There is something very confronting about marking a whole year of lockdown! The past twelve months have turned our world upside down in so many ways and here in the UK it has often felt like we have slipped into the pages of a dystopian novel: streets emptied, schools closed and daily updates on case numbers and new restrictions taking over the headlines.
And yet we have had the privilege of walking through these times knowing our ever good, wise and sovereign Lord, who is not writing a horror story, but is beautifully working all things together for good as he ushers in his kingdom.
I’d love to share three lessons that stand out as I look back over a year of lockdown.
Life is not on pause
During the first lockdown we had something of a national flour shortage, as home bread making soared in popularity. As much of the normal bustle of life ground to a halt, websites filled up with suggestions of new hobbies and activities to fill the time.
It was very easy to be drawn into the narrative of life being on pause, waiting until normality was able to resume. We initially found ourselves very frustrated; we were just a year into a new ministry role amongst university students in Durham and ‘normal’ life for us revolved around spending time closely with as many people as possible – everything that was outlawed by lockdown measures. We were often overwhelmed by the long list of things that we couldn’t do to love and serve our church family, or seek to connect with our wider community.
Yet God has graciously taught us that our life and purpose do not consist in the things that we do for him. In Mark 10:45 we read that “the Son of Man came not to be served, but to serve”. We have often been reminded of the story of Mary and Martha; as Martha rushes around doing many things for Jesus, it is Mary’s quiet rest at Jesus’ feet, listening to him, which draws his praise.
It has been both humbling and liberating to realise that if, in his sovereignty, God has allowed a tight national lockdown, then the way he is asking us to be faithful doesn’t look like mass hospitality!
Ultimately his desire for us is our sanctification, as he works all things that we might be conformed more and more to the image of his Son (Rom 8:28-29) and lockdown has brought many opportunities to bring areas of sin to light that we might grow and change… This last year has certainly not been a waste in God’s economy!
Our Heavenly Father knows what we need
As the first lockdown was announced last March, waves of shock and fear overtook the nation. Looking back I think I rolled between big picture anxiety about the health crisis unfolding, and more imminent feelings of being overwhelmed as we woke each morning to the prospect of another day with three small children unable to leave our house or see friends or family. There were many exhausted conversations with my husband that began, “what if…” or “how much longer…” and it has certainly been a year of the unexpected.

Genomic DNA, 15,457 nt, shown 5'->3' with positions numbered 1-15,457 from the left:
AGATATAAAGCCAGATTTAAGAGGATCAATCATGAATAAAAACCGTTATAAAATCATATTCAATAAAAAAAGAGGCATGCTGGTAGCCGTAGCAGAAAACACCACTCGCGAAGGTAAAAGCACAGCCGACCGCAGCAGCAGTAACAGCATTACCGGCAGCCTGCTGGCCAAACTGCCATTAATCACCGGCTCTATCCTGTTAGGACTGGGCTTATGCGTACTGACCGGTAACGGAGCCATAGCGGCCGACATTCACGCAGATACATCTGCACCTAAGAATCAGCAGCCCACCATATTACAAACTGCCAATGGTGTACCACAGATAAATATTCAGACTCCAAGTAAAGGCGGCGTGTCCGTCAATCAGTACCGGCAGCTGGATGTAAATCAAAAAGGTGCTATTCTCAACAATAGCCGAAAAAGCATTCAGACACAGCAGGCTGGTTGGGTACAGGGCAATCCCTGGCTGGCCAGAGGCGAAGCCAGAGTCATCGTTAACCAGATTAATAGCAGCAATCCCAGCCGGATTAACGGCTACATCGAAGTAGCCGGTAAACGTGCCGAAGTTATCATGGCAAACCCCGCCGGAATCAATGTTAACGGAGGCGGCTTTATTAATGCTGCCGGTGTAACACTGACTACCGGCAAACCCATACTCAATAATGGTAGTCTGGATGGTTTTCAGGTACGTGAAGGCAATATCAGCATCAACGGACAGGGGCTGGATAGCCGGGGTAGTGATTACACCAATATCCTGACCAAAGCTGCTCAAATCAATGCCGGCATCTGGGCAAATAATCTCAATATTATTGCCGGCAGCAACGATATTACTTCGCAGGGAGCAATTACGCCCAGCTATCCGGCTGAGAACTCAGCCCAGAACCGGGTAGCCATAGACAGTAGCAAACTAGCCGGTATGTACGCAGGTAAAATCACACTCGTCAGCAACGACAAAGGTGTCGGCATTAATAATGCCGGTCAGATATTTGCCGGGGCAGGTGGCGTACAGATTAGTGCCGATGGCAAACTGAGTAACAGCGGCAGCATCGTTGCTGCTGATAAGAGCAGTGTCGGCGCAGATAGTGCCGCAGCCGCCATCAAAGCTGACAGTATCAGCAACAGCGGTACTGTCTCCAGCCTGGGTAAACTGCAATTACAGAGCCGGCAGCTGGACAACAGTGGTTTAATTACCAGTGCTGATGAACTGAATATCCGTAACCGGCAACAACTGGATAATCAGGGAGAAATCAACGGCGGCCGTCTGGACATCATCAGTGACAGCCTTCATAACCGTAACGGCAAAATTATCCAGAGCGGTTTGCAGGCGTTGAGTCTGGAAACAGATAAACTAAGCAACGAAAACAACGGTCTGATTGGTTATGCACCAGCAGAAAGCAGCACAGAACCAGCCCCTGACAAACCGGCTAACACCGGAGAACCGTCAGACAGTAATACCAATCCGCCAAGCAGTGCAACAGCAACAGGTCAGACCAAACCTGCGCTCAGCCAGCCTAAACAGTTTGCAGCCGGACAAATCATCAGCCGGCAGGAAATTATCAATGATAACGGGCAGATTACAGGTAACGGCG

Yet our Heavenly Father knows what we need. As I have feared the future and the large scale impacts of the virus and lockdown measures, he reminds me, “Do not be anxious, saying ‘What shall we eat?’ or ‘What shall we drink?’ or ‘What shall we wear?’ For the Gentiles seek after these things, and your heavenly Father knows that you need them all” (Matt 6:31-32).
As I looked to the days ahead that stretched out dauntingly with the question of what to do with three small children at home, he challenged me to “seek first the kingdom of God and his righteousness” (Matt 6:33).
As I was tempted to feel overwhelmed by the prospect of what might lie ahead, he corrects me, “Do not be anxious about tomorrow, for tomorrow will be anxious for itself. Sufficient for the day is its own trouble” (Matt 6:34).
The last year has been full of uncertainty, changes and cancelled plans. Yet amidst the unknown, the Lord has kindly taught me lots about what it means to focus on what he has placed in front of me each day, just doing the next right thing.
As we have kept just taking the next step, our Heavenly Father has graciously given us what we needed to trust him today, seek him today and endeavour to serve him faithfully in the opportunities and situations he has placed us in today.
How wonderfully we can testify to the truths expressed in Lamentations 3:22-23: “The steadfast love of the Lord never ceases; his mercies never come to an end; they are new every morning; great is your faithfulness.”
The wait is nearly over
We are now looking with positivity at a route out of lockdown restrictions, which for the first time in over a year seems to chart a way back towards a more normal life. So much of the last year has felt dominated by a sense of waiting, and as we read through the Bible we see waiting is a repeated experience for God’s people.
However, I have been convicted that often in the last twelve months my waiting and hoping has been for the wrong things. Our goal is not to make it through to the end of lockdown, but to stand firm in our faith until the return of the Lord Jesus: “According to his promise we are waiting for new heavens and a new earth in which righteousness dwells” (2 Pet 2:13).
We are all waiting for freedom, community, hope, fullness, joy, health and safety, but these things are not found in the easing of restrictions, or even in a cure for coronavirus.
They are found only in Jesus, in waiting for him, and the arrival of his Kingdom. There will be a time when “he will wipe away every tear from their eyes, and death shall be no more, neither shall there be mourning nor crying nor pain any more, for the former things have passed away” (Rev 21:4).
That time won’t be realised with the summer date for the end of restrictions, but we can look back on the last year with confidence that “salvation is nearer to us now than when we first believed” (Rom 13:11).